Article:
The Moth Chase

Elevating the Art of Procrastanalysis – Academics wasting time on pop culture

The Walking Dead – Season 2 Premier

with 3 comments

The Moth Chase is covering Season 2 of The Walking Dead in a new group format. Instead of two writers, five of us – Kathryn, Natalie, Travis and Martin, and a new guest blogger, Shelly – will be blogging our way through the series together. Each week one of us will start with a somewhat longer post and then as many of the others as want to will jump in with shorter responses. We hope to keep the conversation going throughout the week, so check back often for new responses or subscribe to the blog to get notifications. And of course feel free to jump in with your own comments and reactions.

Well The Walking Dead is back with a bang – quite literally by the end of the premier. My husband didn’t watch season 1 and was a bit skeptical about getting dragged into another supernatural thriller with me. I kept objecting that this show wasn’t really about zombies; they are mostly a back-drop, I argued. A pretty freaking terrifying, active, in your face backdrop, I should have added, since last night was terrifyingly zombie-full. My husband was not impressed with my nonchalance when I was burying my head into my pillow a mere five minutes in. Did anyone else start panicking that the corpse Carl was wrestling the bag of knives from was going to wake up and attack him? Did everyone kind of wince/flinch/scream when Andrea stabbed the skeletal zombie in the eye… over and over again. I felt like the writers wanted to make it really clear to new viewers (and there has been a lot of hype, so I imagine there are a lot of new viewers, like my husband) that they can expect lots of zombie action.

I’d still stand by my original description, though. The show isn’t really about zombies since zombies have no personality or even coordinated desire or action. It is about this tiny band of humans who is trying to figure out what it means to keep living after humanity is, for all intents and purposes, over. I just watched season 1 last week and the finale was strongly haunting my imagination during this premier. I know some people found the CDC conclusion dissatisfying, or even a bit anticlimactic, but I thought it was pretty much perfect. The big revelation of the CDC (besides whatever the doctor whispered to Rick that is clearly haunting his dawn soliloquies into the walkie-talkie) was not just that there is no cracker-jack team of scientists working feverishly for a cure, but that there is no one out there anywhere, as far as they can tell, keeping the flame of civilization lit. There is no government, no military, no science, no art, no institution or organization of any kind. Andrea does not lose hope when her sister dies. She loses hope when she realizes that they are not headed toward anything. There is nothing to head to. This is what makes hot showers and soft towels and good wine so much more depressing – they are the last vestiges, the dead symbols, of a world that is gone.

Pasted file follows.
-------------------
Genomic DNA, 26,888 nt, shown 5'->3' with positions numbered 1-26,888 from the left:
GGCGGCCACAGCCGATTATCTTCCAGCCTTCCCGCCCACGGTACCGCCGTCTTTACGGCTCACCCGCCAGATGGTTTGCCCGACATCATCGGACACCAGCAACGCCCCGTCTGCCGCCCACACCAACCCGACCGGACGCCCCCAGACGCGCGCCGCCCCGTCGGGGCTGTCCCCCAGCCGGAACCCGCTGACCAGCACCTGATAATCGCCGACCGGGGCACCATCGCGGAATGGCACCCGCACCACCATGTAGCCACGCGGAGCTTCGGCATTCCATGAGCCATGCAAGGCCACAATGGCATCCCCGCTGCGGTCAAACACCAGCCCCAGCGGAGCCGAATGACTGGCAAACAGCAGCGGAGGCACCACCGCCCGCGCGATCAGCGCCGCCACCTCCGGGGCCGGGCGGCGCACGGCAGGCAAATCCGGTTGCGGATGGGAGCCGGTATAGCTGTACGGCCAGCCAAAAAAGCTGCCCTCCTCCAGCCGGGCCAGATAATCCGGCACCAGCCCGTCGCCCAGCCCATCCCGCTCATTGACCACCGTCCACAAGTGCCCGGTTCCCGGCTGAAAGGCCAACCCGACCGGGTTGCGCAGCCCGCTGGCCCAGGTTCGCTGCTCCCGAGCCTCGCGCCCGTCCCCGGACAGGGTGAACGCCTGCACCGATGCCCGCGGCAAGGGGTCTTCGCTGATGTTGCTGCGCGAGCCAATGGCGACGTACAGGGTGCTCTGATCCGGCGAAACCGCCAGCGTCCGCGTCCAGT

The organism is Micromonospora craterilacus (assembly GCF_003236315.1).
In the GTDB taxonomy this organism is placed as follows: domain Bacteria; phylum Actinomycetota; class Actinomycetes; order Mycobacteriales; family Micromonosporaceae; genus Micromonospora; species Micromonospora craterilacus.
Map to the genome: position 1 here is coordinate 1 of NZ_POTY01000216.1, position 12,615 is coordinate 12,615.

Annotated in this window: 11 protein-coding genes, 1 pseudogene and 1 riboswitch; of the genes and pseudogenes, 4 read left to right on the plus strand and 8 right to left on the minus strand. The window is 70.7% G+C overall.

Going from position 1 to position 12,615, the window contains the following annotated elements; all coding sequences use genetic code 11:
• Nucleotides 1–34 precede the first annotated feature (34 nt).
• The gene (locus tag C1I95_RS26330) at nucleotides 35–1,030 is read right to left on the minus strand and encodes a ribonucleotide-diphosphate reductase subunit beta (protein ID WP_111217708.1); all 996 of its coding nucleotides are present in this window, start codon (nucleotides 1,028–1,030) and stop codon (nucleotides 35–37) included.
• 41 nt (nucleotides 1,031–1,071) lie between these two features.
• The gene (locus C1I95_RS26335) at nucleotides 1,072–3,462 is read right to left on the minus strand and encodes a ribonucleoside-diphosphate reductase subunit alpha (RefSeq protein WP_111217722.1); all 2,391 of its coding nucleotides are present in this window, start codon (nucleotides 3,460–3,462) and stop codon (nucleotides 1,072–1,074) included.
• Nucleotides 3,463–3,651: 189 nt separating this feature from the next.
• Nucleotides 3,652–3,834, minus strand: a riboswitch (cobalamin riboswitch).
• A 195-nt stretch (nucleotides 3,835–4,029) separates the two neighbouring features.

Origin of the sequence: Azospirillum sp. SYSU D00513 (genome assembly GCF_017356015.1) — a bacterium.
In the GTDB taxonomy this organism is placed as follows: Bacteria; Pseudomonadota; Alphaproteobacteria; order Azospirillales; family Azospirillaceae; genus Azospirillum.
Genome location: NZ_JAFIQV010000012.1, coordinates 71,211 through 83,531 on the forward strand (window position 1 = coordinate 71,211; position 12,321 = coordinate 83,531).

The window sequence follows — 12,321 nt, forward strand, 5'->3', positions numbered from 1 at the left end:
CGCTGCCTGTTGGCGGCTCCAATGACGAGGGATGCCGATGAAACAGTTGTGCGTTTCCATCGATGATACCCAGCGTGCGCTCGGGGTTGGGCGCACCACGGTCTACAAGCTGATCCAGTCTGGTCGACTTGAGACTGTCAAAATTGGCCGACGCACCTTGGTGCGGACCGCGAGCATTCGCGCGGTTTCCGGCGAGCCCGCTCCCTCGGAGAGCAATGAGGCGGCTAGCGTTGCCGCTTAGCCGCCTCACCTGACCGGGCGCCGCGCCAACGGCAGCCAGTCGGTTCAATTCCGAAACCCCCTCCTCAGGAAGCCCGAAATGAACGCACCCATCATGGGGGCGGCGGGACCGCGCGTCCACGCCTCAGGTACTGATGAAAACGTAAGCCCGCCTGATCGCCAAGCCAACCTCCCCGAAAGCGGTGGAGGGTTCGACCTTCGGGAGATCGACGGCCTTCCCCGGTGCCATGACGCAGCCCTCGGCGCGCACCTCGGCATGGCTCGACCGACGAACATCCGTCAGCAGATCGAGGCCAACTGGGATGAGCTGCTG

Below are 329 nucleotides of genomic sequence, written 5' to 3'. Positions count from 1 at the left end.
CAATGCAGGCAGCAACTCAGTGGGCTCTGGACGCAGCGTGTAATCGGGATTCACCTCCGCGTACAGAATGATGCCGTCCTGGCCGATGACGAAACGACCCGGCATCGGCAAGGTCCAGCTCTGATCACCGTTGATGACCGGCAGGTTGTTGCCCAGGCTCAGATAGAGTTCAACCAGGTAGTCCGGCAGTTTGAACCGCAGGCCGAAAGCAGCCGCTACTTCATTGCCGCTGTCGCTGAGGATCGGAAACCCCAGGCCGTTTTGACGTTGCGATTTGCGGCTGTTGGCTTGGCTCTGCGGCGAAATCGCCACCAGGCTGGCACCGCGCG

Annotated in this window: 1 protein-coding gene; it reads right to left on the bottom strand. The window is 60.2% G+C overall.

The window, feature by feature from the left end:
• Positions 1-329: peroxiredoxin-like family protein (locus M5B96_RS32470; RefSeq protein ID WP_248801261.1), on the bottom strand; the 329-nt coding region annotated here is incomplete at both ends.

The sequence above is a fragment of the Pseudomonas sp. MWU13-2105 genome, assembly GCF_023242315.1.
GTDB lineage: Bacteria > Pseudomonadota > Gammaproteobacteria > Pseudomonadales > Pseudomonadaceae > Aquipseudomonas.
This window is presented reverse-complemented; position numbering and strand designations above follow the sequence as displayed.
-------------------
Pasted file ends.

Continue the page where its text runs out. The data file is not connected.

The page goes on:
This knowledge is also what makes the other survivors insistence on life as survival so inspiring and bone-chilling. Is life simply being alive? Is it hope that there is something more out there? When do you know you can stop wandering – when you find some scrap of civilization left? When you get safe enough to stop moving so that you can try to rebuild ritual, practice, some kind of routine? These are the questions – what does it mean to be human after the end of humanity – that make this show so awesome for me.

They really came to a head with the children of the group last night. All along the presence of children both heightens the need for survival and hope and emphasizes the horror and terror that govern daily life. The adults can cling to memories of life before zombies, but these children are being shaped to their very core by this alternative existence, marked by death, terror, and violence. Now, at the start of season 2, as a kind of symbol of the wreckage of the survivors, both children are in moral peril. Rick is not wrong: what happens to Sophia and Carl is a kind of marker for the very group’s survival.

We promised to keep these posts short and I’m already running over, so let me close with two other observations/questions: 1) how does zombie digestion work? If the insides of a zombie are totally black and rotten as the gutting scene suggests, how is the body still digesting food? I think these questions wouldn’t arise if we hadn’t been given a quasi-scientific explanation of zombie-hood. If zombies were demonic, who knows/cares how they work. But if they are being governed by a reanimated brain-stem then how much of normal biology should still apply to them? Am I a wet blanket for even worrying about this? 2) how much do you want to bet that helicopter Rick saw at the beginning of season 1 is going to be important in what’s to come?

I can’t wait to hear what the rest of you thought!
Kathryn

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Dear Kathryn and all…..

Thank you for letting me join all of you. Yes, it was a true zombie blast last night, and I must admit to a good deal of wincing, as well. I, too, am convinced that questions of what it means to be human are central to the show, and although I was welcoming back the familiar cast of characters, all of my attention was focused on the children. I paid little attention to them last season and suddenly, the whole plot turns on them. The children are outside the reach of protective adults. The most torturous image for me was that of seeing adults pinned under cars, their children pinned under adjacent cars, and knowing that the adults could not move to save them. The walkers reach for Sophia, and the path leads into the wild—did anyone else think Conrad’s Heart of Darkness?